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Functions in Python

A function is a block of code which only runs when it is called.

You can pass data, known as parameters, into a function.

A function can return data as a result.

Creating a Function

In Python a function is defined using the def keyword:

def my_function():
  print("Hello from a function")    

Calling a Function

To call a function, use the function name followed by parenthesis:

my_function()
Hello from a function

Arguments

Information can be passed into functions as arguments.

Arguments are specified after the function name, inside the parentheses. You can add as many arguments as you want, just separate them with a comma.

def my_function(input_sample):
  print(input_sample + " Office")
my_function("Big")
my_function("Small")
Big Office
Small Office

The terms parameter and argument can be used for the same thing: information that are passed into a function.

Number of Arguments

By default, a function must be called with the correct number of arguments. Meaning that if your function expects 2 arguments, you have to call the function with 2 arguments, not more, and not less.

def my_function(input_1,input_2):
  print(input_1 + " " + input_2)

my_function("Big", "Office")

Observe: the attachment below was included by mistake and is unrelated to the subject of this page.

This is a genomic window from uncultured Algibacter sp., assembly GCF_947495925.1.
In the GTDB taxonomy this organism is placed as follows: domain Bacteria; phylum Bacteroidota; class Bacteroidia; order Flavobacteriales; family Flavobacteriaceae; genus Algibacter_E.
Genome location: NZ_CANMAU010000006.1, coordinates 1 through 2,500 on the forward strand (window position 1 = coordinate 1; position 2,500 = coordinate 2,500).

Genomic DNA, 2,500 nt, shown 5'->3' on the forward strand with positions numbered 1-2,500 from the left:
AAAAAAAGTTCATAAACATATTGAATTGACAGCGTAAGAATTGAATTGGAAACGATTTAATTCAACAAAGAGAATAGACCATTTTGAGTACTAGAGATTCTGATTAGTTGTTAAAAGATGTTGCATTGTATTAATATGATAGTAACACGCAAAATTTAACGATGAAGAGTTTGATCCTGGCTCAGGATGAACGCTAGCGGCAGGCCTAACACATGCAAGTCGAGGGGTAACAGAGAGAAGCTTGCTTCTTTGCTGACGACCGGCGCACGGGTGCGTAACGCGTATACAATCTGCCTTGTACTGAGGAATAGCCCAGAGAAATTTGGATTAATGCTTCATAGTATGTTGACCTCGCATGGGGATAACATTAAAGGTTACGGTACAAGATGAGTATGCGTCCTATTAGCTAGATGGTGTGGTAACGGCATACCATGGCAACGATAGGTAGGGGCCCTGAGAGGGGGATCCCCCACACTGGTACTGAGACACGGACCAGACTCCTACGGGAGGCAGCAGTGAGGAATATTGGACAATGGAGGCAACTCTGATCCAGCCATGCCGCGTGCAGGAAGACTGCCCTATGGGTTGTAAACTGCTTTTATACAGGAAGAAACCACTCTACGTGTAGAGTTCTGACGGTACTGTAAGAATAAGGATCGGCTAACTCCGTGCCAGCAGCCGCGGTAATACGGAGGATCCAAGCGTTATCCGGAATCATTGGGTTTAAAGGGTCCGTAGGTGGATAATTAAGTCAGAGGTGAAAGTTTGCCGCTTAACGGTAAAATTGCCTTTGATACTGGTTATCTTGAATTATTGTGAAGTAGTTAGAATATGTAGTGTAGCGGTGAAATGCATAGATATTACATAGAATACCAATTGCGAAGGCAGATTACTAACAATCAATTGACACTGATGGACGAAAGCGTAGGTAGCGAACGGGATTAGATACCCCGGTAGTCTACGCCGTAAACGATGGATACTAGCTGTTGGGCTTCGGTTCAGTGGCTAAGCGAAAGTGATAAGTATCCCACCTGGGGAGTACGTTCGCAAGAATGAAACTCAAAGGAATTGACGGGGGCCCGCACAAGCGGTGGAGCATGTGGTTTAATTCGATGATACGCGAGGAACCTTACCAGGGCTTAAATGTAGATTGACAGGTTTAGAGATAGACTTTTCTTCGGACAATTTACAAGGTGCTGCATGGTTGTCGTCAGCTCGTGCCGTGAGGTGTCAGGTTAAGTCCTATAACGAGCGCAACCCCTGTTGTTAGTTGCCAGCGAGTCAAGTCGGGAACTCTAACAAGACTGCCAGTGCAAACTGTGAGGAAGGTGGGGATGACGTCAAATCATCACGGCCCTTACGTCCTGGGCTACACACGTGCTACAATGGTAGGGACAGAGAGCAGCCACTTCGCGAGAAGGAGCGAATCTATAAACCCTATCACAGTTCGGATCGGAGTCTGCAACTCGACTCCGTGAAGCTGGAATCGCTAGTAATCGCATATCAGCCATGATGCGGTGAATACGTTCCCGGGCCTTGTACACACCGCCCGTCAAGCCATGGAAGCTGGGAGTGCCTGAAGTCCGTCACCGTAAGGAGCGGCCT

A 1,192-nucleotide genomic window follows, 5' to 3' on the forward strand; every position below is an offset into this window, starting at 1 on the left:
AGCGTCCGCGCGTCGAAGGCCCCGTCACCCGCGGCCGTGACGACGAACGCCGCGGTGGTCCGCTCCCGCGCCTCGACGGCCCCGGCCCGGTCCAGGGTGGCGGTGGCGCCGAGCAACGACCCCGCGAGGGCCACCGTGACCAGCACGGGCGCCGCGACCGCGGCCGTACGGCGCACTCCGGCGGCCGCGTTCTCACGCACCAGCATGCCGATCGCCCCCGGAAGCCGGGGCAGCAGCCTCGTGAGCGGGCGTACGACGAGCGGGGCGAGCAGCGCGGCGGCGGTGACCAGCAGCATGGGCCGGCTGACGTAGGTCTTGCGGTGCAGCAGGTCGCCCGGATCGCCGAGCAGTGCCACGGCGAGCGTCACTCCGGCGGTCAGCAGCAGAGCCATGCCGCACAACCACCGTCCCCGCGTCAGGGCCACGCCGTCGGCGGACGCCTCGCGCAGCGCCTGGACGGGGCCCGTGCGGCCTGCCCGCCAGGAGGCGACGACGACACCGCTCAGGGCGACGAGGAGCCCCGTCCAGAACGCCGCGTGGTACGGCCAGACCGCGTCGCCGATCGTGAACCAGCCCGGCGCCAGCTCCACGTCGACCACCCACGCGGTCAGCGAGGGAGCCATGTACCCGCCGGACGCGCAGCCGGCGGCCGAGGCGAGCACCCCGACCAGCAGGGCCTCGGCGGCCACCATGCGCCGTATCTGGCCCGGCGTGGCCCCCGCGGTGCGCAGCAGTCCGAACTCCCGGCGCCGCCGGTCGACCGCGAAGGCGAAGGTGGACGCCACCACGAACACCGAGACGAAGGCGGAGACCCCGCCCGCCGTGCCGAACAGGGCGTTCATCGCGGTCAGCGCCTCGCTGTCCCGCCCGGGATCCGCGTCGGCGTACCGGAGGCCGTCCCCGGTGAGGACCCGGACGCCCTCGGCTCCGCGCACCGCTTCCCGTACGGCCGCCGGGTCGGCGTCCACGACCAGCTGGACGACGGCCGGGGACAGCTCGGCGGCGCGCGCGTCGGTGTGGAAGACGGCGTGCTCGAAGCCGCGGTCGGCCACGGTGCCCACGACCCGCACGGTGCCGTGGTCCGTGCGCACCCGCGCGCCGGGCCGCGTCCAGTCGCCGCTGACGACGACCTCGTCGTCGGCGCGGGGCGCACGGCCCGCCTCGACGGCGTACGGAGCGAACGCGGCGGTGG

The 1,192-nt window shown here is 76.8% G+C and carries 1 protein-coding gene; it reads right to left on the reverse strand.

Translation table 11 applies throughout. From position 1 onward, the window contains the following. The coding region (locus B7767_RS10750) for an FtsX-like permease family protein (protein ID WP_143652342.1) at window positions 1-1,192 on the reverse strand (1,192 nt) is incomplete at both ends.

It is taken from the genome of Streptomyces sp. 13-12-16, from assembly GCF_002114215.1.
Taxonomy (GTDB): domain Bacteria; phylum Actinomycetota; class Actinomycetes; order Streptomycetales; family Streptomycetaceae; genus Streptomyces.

Big Office

Arbitrary Arguments, *args

If you do not know how many arguments that will be passed into your function, add a * before the parameter name in the function definition.

def my_function(*kids):
  print("The youngest child is " + kids[2])

my_function("Ahmed", "Ali", "Manar")
The youngest child is Manar

Keyword Arguments


You can also send arguments with the key = value syntax.

This way the order of the arguments does not matter

def my_function(child3, child2, child1):
  print("The youngest child is " + child3)

my_function(child1 = "Ahmed", child2 = "Ali", child3 = "Manar")
The youngest child is Manar

Arbitrary Keyword Arguments, **kwargs

If you do not know how many keyword arguments that will be passed into your function, add two asterisk: ** before the parameter name in the function definition.

def my_function(**kid):
  print("His last name is " + kid["lname"])

my_function(fname = "Mohamed", lname = "Ali")
His last name is Ali

Default Parameter Value

The following example shows how to use a default parameter value.

If we call the function without argument, it uses the default value:

def my_function(country = "Norway"):
  print("I am from " + country)

my_function("Sweden")
my_function("India")
my_function()
my_function("Brazil")

I am from Sweden
I am from India
I am from Norway
I am from Brazil

Passing a List as an Argument

You can send any data types of argument to a function (string, number, list, dictionary etc.), and it will be treated as the same data type inside the function.

def my_function(food):
  for x in food:
    print(x)

fruits = ["apple", "banana", "cherry"]

my_function(fruits)
apple
banana
cherry

Return Values

To let a function return a value, use the return statement:

def my_function(input_sample):
  return 10*input_sample

print(my_function(2))
print(my_function(7))
print(my_function(5))
20
70
50

The pass Statement

function definitions cannot be empty, but if you for some reason have a function definition with no content, put in the pass statement to avoid getting an error.

def myfunction():
  pass
  

You can refer to the code from here

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